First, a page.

Margarethe von Trotta is GFT’s latest CineMaster
Trailblazing feminist filmmaker and New German Cinema hero Margarethe von Trotta is the latest filmmaker to be celebrated in Glasgow Film Theatre’s ongoing CineMasters strand
During the 1960s and 70s, world cinema was awash with filmmaking waves. The Nouvelle Vague were reinventing film language, the New Hollywood were shaking American filmmaking loose from the studios, while the cinema of Japan, Senegal, Czechoslovakia, Australia and the UK all went through purple patches too. Burning as bright and as hot as any was the New German Cinema, with the nation's young firebrand filmmakers rejecting the commercial concerns of the existing German film business and set on building a new model founded on artistic invention.
Many of the filmmakers who spearheaded the New German Cinema – directors like Rainer Werner Fassbinder, Wim Wenders, Volker Schlöndorff and Werner Herzog – are rightly still celebrated, with regular retrospectives and restorations of their work. Such is the status of Herzog that a cinema in Scotland has been screening one of the cult director's films a month in a long-running series. But one of New German Cinema’s fiercest talents seems to have slipped through the cracks: Margarethe von Trotta. Thankfully Glasgow film fans can acquaint themselves with this thoughtful and gifted director this month as Glasgow Film Theatre anoint Von Trotta their latest CineMaster.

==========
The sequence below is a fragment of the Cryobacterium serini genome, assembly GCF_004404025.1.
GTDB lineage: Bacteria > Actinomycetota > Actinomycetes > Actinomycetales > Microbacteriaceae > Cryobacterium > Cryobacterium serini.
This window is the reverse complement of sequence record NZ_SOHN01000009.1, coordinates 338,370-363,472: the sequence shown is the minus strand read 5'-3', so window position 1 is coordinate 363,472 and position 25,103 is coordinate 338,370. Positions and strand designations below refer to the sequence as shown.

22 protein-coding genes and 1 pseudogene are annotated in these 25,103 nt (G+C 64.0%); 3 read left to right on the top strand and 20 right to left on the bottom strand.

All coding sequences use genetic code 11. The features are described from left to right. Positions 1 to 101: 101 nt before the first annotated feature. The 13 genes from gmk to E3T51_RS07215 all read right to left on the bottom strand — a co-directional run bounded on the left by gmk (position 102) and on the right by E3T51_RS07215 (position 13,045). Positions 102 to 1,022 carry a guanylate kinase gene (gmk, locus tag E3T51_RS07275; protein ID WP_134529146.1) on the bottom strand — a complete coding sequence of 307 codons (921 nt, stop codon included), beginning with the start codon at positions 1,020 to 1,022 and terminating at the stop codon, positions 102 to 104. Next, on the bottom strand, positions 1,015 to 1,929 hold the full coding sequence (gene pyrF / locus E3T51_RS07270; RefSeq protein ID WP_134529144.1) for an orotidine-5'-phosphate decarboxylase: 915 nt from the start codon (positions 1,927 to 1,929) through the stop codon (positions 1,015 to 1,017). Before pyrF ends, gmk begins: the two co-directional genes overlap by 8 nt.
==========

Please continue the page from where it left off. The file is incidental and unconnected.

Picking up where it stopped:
Screening in the mini retrospective are four recently restored features that see Von Trotta portraying how the personal is political. The season includes her first film behind the camera, The Lost Honour of Katharina Blum (7&8 Jan), which she co-directed with her husband Volker Schlöndorff. “I’d wanted to direct for some time, but it wasn’t easy for women back then,” Von Trotta told Erica Carter during an interview for BFI. “Volker knew that, so he gave me the chance to be on set.”
Despite finding the opportunity to direct, some of the people involved in the production of Katharina Blum were concerned. “All of a sudden I wasn’t going to be named [in the film’s credits] because my gentlemen colleagues thought that having a named woman director might be counterproductive,” she recalled. “There was no malicious intent; they just thought audiences would be turned off by the notion of a female co-director.” They needent have worried. While the films of Herzog and Wenders were generally ignored by the German public, The Lost Honour of Katharina Blum became one of the few films of the movement to be a critical success and also turn a buck at the country's kinos.